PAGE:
Consolidated schools are different than traditional schools because they tend to serve larger areas, are often located in more rural settings, and can have long commute times to the school. Twelve consolidated schools in West Virginia--seven high schools, two middle schools, and three elementary schools--were studied to determine if they had different trip rates than schools in general, as presented in the Institute of Transportation Engineers' (ITE) "Trip Generation." Three of the high schools and one middle school were county-wide schools. At each school, traffic counts were collected for one week with automatic traffic recorders. Generally, the results demonstrated that the trip rates for consolidated schools were slightly higher but not significantly different than those published by ITE. The trip rates for consolidated elementary schools were significantly higher than ITE's. The higher rates were believed to be caused in part by the effects of consolidation, but the majority of the difference was attributed to the phenomenon of trip-chaining. Trip rates for county-wide schools located in remote areas were 50-70% lower than the overall trip rates. However, the low trip rates were attributed more to the rural service areas and remote locations than to the effects of consolidation.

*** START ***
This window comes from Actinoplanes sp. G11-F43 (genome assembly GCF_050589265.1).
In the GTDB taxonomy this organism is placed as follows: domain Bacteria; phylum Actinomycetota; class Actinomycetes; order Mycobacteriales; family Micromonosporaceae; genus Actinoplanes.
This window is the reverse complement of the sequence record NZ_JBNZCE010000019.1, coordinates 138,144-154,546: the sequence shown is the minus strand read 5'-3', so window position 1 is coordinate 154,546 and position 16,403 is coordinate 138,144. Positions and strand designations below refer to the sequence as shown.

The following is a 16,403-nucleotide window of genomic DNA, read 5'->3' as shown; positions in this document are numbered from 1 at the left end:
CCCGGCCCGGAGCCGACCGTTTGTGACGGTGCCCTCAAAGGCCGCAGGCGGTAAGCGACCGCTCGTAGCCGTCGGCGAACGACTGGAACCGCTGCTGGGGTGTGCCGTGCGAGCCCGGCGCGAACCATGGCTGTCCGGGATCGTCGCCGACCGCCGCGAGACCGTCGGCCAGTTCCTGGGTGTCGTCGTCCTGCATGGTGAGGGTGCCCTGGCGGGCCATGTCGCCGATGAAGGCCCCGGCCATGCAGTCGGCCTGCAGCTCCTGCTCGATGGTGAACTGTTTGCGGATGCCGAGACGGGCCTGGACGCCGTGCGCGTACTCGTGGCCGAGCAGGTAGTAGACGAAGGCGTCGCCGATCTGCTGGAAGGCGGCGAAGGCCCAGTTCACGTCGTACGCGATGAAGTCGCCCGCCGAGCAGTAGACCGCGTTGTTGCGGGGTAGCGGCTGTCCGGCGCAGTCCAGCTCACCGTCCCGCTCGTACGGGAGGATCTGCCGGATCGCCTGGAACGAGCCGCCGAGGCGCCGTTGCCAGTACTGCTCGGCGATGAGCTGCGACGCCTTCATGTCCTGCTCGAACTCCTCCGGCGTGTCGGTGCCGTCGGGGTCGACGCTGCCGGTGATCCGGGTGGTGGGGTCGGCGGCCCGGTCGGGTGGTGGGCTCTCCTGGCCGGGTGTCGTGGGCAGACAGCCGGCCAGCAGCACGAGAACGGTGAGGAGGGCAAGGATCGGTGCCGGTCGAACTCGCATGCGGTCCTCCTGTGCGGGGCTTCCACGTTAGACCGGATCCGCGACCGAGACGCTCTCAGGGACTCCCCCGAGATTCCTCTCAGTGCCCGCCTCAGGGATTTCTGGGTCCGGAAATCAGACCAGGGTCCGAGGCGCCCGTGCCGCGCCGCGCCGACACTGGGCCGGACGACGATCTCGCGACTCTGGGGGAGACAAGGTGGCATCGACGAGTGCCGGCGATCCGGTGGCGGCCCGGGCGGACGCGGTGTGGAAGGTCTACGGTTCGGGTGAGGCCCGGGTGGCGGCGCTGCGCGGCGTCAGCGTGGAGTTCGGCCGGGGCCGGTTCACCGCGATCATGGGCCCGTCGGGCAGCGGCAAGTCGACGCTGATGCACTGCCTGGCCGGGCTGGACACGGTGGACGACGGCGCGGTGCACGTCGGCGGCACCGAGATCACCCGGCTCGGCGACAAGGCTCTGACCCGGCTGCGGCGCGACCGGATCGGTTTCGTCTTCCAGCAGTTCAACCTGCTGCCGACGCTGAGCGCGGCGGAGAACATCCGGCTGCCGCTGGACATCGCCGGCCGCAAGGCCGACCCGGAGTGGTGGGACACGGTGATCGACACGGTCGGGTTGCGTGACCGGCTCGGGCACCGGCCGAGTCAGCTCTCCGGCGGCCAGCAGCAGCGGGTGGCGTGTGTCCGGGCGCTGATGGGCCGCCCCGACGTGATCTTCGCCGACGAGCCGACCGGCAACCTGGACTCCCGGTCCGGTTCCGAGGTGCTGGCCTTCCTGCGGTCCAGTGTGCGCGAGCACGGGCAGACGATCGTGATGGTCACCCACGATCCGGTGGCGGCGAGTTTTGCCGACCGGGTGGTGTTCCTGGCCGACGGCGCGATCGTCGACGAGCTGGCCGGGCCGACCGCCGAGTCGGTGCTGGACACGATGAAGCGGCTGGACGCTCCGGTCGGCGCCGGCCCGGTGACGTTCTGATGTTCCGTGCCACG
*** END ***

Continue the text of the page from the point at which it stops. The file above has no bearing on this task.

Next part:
• Availability:
  • Corporate Authors:

    Institute of Transportation Engineers (ITE)

    Washington, DC  United States 
  • Authors:
    • Balmer, A M
    • French, L J
    • Eck, R W
    • Legg, J
  • Publication Date: 2000-8


  • English

Media Info

Subject/Index Terms

Filing Info

  • Accession Number: 00798372
  • Record Type: Publication
  • Files: TRIS
  • Created Date: Sep 11 2000 12:00AM